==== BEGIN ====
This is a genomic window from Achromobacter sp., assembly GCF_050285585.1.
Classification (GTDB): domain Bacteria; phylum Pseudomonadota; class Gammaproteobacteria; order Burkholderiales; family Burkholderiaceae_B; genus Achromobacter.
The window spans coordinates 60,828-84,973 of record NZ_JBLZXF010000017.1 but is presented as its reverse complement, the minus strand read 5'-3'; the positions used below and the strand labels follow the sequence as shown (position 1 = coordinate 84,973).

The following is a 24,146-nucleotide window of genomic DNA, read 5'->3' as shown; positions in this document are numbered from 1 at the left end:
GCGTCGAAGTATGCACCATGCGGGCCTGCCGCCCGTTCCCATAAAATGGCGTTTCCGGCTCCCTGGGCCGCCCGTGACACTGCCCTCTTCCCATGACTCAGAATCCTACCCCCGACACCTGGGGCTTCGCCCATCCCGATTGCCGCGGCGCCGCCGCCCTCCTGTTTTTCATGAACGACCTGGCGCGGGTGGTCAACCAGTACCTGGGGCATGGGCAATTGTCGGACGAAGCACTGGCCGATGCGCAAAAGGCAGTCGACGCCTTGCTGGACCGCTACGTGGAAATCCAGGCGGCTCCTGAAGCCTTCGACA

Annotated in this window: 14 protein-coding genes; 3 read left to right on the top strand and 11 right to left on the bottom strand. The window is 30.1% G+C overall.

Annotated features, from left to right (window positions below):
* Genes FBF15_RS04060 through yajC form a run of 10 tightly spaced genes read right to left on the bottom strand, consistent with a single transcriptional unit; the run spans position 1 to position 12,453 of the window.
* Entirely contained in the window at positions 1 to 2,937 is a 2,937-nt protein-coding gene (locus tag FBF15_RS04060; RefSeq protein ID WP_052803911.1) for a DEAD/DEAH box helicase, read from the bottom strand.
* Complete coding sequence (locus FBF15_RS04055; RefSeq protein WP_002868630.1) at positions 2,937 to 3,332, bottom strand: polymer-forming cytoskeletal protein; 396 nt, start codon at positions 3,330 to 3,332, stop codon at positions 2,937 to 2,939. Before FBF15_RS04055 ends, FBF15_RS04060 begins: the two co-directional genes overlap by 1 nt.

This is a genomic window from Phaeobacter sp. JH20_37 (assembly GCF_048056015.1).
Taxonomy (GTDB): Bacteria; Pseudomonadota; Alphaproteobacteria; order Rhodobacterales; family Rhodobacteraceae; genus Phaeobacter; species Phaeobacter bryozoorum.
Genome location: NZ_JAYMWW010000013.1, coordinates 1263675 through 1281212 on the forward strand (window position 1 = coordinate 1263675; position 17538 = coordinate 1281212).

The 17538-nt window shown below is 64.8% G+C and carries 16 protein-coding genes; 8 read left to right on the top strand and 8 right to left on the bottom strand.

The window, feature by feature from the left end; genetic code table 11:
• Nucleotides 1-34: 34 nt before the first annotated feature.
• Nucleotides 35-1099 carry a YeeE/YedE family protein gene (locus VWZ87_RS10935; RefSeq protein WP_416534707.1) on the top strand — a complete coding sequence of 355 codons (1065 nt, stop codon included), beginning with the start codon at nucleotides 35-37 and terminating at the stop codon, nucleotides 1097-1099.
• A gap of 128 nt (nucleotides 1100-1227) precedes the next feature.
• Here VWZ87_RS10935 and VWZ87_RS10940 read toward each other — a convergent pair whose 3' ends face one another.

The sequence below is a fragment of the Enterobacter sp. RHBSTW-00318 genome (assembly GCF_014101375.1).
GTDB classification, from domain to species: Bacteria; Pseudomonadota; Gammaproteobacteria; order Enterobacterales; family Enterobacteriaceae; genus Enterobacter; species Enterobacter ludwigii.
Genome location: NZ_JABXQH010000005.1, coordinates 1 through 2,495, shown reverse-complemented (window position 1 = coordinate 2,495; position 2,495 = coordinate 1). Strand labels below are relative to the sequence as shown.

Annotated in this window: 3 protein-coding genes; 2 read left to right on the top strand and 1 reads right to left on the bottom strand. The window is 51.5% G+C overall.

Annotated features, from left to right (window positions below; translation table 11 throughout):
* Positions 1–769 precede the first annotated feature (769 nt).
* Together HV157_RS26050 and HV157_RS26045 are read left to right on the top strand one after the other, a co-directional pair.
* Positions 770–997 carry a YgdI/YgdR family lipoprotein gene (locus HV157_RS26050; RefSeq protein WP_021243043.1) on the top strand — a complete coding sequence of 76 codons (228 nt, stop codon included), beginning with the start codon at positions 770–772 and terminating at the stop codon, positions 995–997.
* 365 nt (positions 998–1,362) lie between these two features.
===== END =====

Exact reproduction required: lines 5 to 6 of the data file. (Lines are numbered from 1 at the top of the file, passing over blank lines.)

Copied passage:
GCGTCGAAGTATGCACCATGCGGGCCTGCCGCCCGTTCCCATAAAATGGCGTTTCCGGCTCCCTGGGCCGCCCGTGACACTGCCCTCTTCCCATGACTCAGAATCCTACCCCCGACACCTGGGGCTTCGCCCATCCCGATTGCCGCGGCGCCGCCGCCCTCCTGTTTTTCATGAACGACCTGGCGCGGGTGGTCAACCAGTACCTGGGGCATGGGCAATTGTCGGACGAAGCACTGGCCGATGCGCAAAAGGCAGTCGACGCCTTGCTGGACCGCTACGTGGAAATCCAGGCGGCTCCTGAAGCCTTCGACA

Annotated in this window: 14 protein-coding genes; 3 read left to right on the top strand and 11 right to left on the bottom strand. The window is 30.1% G+C overall.